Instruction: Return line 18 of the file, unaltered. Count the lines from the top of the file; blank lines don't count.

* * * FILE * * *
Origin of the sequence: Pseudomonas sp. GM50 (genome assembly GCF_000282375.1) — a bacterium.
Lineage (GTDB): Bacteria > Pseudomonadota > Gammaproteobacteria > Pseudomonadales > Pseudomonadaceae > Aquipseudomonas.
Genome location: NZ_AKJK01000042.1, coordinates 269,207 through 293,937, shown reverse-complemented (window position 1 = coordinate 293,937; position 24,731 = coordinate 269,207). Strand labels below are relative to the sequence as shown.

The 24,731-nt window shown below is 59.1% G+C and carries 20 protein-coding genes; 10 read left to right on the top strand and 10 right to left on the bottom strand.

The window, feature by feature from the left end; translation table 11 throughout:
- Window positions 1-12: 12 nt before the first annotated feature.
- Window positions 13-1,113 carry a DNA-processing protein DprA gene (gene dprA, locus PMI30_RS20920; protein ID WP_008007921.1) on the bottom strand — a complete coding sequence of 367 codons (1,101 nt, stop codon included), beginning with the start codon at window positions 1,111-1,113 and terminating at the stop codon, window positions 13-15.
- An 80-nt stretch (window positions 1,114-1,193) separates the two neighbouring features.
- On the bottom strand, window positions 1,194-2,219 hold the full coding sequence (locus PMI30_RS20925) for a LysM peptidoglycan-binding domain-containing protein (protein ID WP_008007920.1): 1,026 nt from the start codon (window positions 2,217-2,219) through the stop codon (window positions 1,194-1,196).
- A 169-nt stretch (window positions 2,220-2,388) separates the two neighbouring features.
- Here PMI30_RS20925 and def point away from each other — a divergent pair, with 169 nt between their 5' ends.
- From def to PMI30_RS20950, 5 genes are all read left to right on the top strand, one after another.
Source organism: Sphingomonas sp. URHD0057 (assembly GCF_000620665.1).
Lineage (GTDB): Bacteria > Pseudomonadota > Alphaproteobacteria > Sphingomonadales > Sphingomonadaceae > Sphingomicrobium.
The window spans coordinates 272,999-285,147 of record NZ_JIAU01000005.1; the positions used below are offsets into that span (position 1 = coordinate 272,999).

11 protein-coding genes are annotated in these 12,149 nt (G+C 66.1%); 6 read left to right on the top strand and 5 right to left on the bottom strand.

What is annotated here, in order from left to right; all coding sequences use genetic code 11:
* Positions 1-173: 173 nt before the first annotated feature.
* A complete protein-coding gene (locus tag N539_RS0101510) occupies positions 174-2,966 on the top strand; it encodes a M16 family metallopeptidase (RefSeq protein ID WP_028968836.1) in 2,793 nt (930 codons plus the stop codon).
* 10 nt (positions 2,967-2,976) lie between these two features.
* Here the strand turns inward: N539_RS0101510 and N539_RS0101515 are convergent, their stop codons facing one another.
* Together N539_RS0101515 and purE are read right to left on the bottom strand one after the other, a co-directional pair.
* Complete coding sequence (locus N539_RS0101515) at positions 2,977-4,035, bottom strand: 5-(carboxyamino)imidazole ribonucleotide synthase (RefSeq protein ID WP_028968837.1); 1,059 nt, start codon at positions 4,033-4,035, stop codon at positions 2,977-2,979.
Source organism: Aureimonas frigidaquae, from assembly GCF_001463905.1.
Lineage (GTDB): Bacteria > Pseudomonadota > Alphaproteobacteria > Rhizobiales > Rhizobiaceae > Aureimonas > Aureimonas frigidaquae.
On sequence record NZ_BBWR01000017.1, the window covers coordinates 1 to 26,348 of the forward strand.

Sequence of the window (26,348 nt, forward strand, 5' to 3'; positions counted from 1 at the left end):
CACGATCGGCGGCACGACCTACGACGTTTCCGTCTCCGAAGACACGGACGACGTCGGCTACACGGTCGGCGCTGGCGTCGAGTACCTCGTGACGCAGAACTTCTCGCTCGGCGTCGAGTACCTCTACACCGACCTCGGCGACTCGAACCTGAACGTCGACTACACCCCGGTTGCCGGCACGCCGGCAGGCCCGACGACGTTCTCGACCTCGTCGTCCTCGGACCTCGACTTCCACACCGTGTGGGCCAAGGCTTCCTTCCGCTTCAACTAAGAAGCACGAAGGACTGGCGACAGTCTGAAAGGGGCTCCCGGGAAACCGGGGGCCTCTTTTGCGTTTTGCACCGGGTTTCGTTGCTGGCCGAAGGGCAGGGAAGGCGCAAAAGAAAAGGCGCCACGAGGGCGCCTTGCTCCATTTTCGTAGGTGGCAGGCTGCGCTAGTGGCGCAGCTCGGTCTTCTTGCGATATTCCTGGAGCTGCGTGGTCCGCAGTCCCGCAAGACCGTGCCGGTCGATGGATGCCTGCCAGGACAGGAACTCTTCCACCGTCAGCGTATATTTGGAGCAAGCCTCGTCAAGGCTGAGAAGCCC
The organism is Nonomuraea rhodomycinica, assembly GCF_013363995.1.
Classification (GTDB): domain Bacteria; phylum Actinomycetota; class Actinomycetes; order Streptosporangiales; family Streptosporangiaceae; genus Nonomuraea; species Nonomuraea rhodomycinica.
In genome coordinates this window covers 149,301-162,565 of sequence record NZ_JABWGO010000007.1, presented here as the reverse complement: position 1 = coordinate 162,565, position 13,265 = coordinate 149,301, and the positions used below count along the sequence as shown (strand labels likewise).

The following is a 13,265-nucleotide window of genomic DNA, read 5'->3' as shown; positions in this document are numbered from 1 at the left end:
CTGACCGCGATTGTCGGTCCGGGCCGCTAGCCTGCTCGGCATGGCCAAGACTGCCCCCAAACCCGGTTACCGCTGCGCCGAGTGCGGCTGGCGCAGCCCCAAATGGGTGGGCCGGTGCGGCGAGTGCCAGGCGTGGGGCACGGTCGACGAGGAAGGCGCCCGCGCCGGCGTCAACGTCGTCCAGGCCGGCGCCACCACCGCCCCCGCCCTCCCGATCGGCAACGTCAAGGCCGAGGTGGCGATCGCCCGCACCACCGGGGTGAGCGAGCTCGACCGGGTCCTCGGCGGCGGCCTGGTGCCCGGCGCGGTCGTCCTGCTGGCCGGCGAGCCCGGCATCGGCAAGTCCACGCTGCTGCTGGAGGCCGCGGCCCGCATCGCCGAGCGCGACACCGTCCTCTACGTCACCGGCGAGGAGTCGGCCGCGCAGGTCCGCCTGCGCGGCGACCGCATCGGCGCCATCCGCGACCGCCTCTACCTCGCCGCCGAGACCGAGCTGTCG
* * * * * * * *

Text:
* Positions 1-173: 173 nt before the first annotated feature.